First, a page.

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A 64-year-old applicant applied for a vacant position for which he was qualified. The hiring Director, who held the primary responsibility for deciding whom to hire, interviewed the applicant. During this interview, the hiring Director asked the applicant how much longer he planned to work. According to the applicant, the hiring Director prefaced this question by making note of his age, with the remark, “you’re 64, how much longer are you going to work[?]” The applicant claimed that he replied that he “was in perfect health, and . . . would probably work until [his] eighties or nineties.” Two other applicants, aged 42 and 46, were interviewed and all three were advised to observe the current employee work in the position, which the applicants did. After the 42-year-old observed the current worker, the hiring Director sent him an email, asking him for his opinion of the 42-year-old applicant. The employee’s reply included the following: “I think he will be GREAT! He is what I had in mind when I told you that I would be leaving. I think a young [employee] …will be a great asset to the …program….” The 42-year-old was hired for the position and the 64-year-old sued the employer alleging a violation of the Age Discrimination in Employment Act (“ADEA”) for his nonselection to the vacant position. Smith v. Chester Cnty. Bd. of Educ., No. 1:15-cv-01170-JDB-egb, 2016 U.S. Dist. LEXIS 150409 (W.D. Tenn. Oct. 31, 2016)
The ADEA prohibits an employer from failing or refusing to hire a prospective employee because of his age. To establish a disparate-treatment claim under the ADEA, an applicant bears the burden of proving that his age was the “but-for” cause of the adverse employment action. An applicant can meet this burden by presenting either direct or circumstantial evidence. In this case, the applicant claimed that he had direct evidence of discrimination, and the District Court agreed.
Determining whether a statement constitutes direct evidence of age discrimination requires an evaluation based on the following factors: (1) whether the statements were made by a decision-maker or by an agent within the scope of his employment; (2) whether the statements were related to the decision-making process; (3) whether the statements were more than merely vague, ambiguous or isolated remarks; and (4) whether they were made proximate in time to the adverse employment action.
Regarding the first element listed above, the Court explained that the hiring Director qualified as both a “decision-maker” and an agent of the employer acting within the scope of her employment, as she made the statement at issue during the interview of a candidate for the open position.
Regarding the second element, the employer argued that the remark concerned retirement, not age. The Court recognized that if a supervisor simply inquiries into an applicant’s retirement status, without any attendant reference to his age, the decision may not necessarily be age based. However, the Court noted that in this case, according to applicant’s version of events, the hiring Director directly referenced his age by saying, “you're 64 . . . .” The Court reasoned, “[u]nlike a mere inquiry into retirement plans, this statement does not require an inference in order to conclude that [the hiring Director] considered age as a motivating factor.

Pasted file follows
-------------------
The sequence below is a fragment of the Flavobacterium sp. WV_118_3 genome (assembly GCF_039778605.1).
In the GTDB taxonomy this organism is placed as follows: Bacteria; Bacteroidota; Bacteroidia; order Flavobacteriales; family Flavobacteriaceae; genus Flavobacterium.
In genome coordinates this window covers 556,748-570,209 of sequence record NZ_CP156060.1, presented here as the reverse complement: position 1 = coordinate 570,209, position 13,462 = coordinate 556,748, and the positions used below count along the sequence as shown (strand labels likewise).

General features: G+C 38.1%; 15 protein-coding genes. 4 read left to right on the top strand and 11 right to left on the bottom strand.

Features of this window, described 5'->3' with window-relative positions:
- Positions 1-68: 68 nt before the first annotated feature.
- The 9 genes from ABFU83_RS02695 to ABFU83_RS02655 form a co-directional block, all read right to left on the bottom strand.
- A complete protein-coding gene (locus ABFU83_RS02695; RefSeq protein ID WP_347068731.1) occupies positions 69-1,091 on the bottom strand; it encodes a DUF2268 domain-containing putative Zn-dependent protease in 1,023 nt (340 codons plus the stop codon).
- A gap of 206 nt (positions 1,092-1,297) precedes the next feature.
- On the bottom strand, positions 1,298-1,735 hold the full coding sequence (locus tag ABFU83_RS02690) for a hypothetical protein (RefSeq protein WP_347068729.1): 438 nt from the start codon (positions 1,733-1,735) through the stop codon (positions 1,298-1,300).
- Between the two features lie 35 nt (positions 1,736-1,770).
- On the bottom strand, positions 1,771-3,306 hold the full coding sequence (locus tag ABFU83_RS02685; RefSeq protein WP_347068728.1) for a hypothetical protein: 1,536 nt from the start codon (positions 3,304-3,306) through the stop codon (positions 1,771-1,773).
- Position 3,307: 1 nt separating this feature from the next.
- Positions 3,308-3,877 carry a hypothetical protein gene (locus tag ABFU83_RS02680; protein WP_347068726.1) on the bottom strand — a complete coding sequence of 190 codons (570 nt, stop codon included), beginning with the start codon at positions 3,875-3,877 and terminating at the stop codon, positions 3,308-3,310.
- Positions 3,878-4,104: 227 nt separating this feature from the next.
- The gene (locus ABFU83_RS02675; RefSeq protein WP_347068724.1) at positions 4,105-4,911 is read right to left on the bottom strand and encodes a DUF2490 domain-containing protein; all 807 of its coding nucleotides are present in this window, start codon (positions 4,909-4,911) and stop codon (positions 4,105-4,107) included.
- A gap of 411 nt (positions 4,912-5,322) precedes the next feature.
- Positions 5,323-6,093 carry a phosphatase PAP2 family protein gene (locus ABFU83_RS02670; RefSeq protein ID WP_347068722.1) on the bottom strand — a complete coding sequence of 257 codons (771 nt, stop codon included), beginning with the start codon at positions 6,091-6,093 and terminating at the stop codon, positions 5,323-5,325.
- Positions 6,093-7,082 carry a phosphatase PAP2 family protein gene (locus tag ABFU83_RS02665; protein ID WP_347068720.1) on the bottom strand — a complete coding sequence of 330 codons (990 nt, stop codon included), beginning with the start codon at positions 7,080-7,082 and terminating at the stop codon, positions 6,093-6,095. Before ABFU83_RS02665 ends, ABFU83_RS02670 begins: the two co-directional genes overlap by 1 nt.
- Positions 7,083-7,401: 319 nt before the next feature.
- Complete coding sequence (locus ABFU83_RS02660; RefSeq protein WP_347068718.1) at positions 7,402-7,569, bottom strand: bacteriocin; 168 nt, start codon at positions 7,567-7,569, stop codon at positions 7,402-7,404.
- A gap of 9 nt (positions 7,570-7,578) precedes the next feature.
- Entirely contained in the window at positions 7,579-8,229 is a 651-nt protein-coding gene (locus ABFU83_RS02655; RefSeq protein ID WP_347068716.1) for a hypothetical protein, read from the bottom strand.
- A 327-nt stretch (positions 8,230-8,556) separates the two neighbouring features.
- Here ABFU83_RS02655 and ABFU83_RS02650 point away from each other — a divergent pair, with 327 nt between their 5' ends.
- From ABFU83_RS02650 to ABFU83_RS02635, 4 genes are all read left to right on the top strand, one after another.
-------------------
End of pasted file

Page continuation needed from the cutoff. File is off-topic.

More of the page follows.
Concerning the third element, the Court noted that the hiring Director’s remark was not isolated, as there was evidence of age-related comments made by the previous employee in that position.
With regard to the fourth factor, the Court determined that there was proximity in time to the adverse employment action, because the hiring Director’s comment took place during the interview for a vacant position while the employer was actively soliciting applicants.
Therefore, the Court concluded, “[t]aking into account all of the circumstances surrounding the comment, [the hiring Director]’s explicit reference to [the applicant’s] age constitutes direct evidence of age discrimination. It occurred during their only personal meeting, in the context of a hiring discussion, during the time the [employer] was seeking to fill the position.”
Additionally, although a current employee may not typically have a hand in selecting their replacements, the evidence in this case was found adequate to support a reasonable inference that the current employee had a significant influence in the decision-making process of hiring the new replacement.
The Court also looked at the email from the current employee to the hiring Director (“I think a young [employee] …will be a great asset to the …program….” the Court analyzed this and concluded, “Whether [the current employee’s] comment constitutes direct evidence of age discrimination is a close question…[h]owever, the Court need not analyze this comment in isolation, as [the applicant] has presented other evidence of discrimination, and [the current employee’s] comment does explicitly reference age as a positive factor in the context of evaluating a candidate’s qualifications. On balance, the Court finds that the comment does qualify, albeit just barely, as direct evidence of age discrimination.”
This case reminds employers of the importance of training managers and those with hiring authority.
CAN A HIRING MANAGER’S COMMENTS DURING APPLICANT INTERVIEW BE DIRECT EVIDENCE OF AGE DISCRIMINATION?